Enfranchised players that have been in the game for quite a while can rattle off a simple explanation of Magic: two players, two decks, 20 points each, whoever hits zero first or can’t draw a card, loses. When you get into more detailed items like timing, triggers, state-based effects, replacement effects, etc., it can be important to understand how each new player best learns and processes information, and provide them with what they need for maximum understanding.
Fortunately, we can all learn through repetition, so if it takes some time, that’s ok. Help your new player to not get discouraged. If they get it wrong the first five, ten, or forty-two times, it’s ok, they’ll get it eventually. Again, help them find joy in the journey.
5. Event Preparation
When going to events outside of the home, prepare for your events ahead of time and take note of what you need to bring. Depending on where you're headed, the list can change. Are you local or driving a good distance from home? Is it a large or small event? If your focus is on your new player, minimize what you bring. Consider leaving that trade binder at home.
Depending on their age, be careful with younger players holding onto the cards they play with. Limit their access and time carrying them. It can be an initial irritation, but it's better if you keep your cards than for your new player to leave behind the deck box in a restroom. As they get used to what needs to be done you can both be more comfortable with them carrying their own items.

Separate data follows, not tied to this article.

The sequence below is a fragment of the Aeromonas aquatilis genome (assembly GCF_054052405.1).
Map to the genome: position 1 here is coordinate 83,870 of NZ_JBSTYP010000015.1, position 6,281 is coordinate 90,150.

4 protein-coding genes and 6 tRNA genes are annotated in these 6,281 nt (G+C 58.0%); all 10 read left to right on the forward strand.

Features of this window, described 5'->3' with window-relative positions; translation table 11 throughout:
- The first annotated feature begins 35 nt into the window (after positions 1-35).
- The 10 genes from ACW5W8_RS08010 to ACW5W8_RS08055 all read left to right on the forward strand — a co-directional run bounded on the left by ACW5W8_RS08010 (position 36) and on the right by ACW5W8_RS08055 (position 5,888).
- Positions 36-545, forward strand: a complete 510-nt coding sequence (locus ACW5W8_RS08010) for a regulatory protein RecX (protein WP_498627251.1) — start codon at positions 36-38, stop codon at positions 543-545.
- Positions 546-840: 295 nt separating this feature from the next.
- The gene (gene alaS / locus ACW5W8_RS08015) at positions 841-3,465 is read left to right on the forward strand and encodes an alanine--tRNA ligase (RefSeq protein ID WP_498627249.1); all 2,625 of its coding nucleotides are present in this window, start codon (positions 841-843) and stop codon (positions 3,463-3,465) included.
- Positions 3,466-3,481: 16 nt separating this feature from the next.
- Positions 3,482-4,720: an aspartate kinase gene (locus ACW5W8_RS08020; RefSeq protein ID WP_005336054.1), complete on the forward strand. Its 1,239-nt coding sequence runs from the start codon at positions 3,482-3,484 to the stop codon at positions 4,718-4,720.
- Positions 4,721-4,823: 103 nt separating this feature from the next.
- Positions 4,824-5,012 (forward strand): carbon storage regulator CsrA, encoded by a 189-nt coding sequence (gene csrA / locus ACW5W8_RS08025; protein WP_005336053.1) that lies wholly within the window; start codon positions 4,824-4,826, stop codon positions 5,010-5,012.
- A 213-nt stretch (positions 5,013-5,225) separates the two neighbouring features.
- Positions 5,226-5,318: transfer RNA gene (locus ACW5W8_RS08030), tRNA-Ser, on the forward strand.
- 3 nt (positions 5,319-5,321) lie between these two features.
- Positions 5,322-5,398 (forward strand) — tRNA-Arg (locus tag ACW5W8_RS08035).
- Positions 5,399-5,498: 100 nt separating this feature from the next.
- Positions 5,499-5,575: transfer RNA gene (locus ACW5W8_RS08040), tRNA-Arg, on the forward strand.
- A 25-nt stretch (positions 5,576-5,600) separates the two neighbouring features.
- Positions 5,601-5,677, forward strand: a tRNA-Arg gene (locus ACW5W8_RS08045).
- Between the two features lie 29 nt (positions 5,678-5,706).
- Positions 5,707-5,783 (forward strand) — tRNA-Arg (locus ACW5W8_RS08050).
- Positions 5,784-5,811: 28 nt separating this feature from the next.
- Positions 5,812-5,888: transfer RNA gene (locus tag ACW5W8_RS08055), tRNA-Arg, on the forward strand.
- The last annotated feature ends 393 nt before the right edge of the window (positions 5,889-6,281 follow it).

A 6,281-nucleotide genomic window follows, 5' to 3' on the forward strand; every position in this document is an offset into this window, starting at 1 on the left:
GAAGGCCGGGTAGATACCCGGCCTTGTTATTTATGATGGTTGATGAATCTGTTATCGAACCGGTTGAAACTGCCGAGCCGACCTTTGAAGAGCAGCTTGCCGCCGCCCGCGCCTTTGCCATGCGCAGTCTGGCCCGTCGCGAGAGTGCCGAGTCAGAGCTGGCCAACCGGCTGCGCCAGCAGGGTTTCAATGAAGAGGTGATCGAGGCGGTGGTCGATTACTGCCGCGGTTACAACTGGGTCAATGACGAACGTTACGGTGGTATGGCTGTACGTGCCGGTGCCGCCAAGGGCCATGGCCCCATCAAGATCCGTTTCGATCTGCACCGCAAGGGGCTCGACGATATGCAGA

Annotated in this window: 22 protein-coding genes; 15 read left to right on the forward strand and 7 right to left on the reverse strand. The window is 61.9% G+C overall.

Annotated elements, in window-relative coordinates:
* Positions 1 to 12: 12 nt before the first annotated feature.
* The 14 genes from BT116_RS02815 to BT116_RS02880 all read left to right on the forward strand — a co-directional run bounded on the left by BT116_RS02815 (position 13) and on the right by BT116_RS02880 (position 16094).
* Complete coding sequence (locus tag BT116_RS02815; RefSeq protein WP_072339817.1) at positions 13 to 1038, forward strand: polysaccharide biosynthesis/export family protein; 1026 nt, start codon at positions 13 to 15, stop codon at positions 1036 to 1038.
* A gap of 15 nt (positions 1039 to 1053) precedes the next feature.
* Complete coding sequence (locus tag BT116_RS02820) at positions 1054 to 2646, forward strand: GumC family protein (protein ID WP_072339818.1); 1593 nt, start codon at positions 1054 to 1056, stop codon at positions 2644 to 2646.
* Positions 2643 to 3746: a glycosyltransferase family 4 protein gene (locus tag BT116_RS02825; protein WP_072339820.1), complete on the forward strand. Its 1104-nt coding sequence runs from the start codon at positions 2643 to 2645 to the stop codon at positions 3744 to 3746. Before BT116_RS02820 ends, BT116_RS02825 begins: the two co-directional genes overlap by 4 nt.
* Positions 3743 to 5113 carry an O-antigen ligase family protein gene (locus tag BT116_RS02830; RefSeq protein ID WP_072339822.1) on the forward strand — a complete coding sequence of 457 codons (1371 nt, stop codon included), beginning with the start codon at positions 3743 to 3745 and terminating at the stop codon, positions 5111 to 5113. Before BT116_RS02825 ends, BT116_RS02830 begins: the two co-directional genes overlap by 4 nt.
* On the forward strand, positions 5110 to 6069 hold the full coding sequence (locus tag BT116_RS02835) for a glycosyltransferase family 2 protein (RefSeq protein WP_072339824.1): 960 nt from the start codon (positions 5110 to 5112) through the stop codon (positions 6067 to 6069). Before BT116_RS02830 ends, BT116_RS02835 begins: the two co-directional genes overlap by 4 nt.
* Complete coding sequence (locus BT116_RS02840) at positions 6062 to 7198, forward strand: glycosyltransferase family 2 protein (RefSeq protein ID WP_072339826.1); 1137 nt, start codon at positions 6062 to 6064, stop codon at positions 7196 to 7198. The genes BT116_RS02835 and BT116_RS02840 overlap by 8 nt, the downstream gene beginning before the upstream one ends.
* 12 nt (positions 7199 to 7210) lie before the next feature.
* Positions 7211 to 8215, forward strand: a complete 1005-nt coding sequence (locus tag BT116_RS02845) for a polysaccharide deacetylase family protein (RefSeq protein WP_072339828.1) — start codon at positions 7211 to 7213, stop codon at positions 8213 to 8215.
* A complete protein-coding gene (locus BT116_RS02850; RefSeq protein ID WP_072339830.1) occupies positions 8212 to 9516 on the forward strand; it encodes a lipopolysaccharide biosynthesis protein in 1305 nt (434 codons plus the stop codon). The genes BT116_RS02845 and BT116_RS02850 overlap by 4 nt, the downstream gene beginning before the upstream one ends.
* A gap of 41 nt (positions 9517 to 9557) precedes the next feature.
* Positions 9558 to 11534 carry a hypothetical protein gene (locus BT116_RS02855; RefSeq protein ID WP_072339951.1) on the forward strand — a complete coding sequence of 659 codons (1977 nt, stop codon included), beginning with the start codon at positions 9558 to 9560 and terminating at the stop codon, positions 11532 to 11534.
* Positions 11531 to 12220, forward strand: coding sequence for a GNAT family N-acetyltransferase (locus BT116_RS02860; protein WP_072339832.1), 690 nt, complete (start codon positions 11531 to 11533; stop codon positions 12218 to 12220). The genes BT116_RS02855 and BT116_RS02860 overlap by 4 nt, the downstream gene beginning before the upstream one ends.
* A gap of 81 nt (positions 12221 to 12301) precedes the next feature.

Plan ahead for food, drink, and any necessary medications. I finished the Planeshift pre-release back in 2001 with a major headache, so I always remembered to bring some aspirin for myself. Once my youngest started traveling with me, I made sure we had enough for both of us. It wasn't always needed, but when it was we were glad we had it.
Event prep also includes teaching new players how to react to in-game situations, especially when things get messed up or confusing. Help them understand what they should do in certain game situations, and when they need to get a judge involved. It can be intimidating to some people to have to raise a hand and yell, “JUDGE!” I know long-time players that don't like to call a judge for that reason.
Judges are there though to ensure fair play and make sure everyone is following the rules. Familiarize new players with calling for a judge, and let them know that judges are there as a resource for the benefit of all players. If it makes them more comfortable, feel free to either introduce them to one of the judges or at least point them out so they know who to talk to if they have a problem and can't reach you.
In non-game situations, make sure they know what to do and where to go in an emergency, where you'll be at, and as always, where that restroom is.
More To Come
There's still more to discuss regarding getting new players into Magic. We'll revisit this topic in a couple of weeks. In the meantime, I hope these tips give you some food for thought and help your new player to have a great time gaming. What's one piece of advice you have for helping new players get into Magic? Let me know in the comments or on Twitter.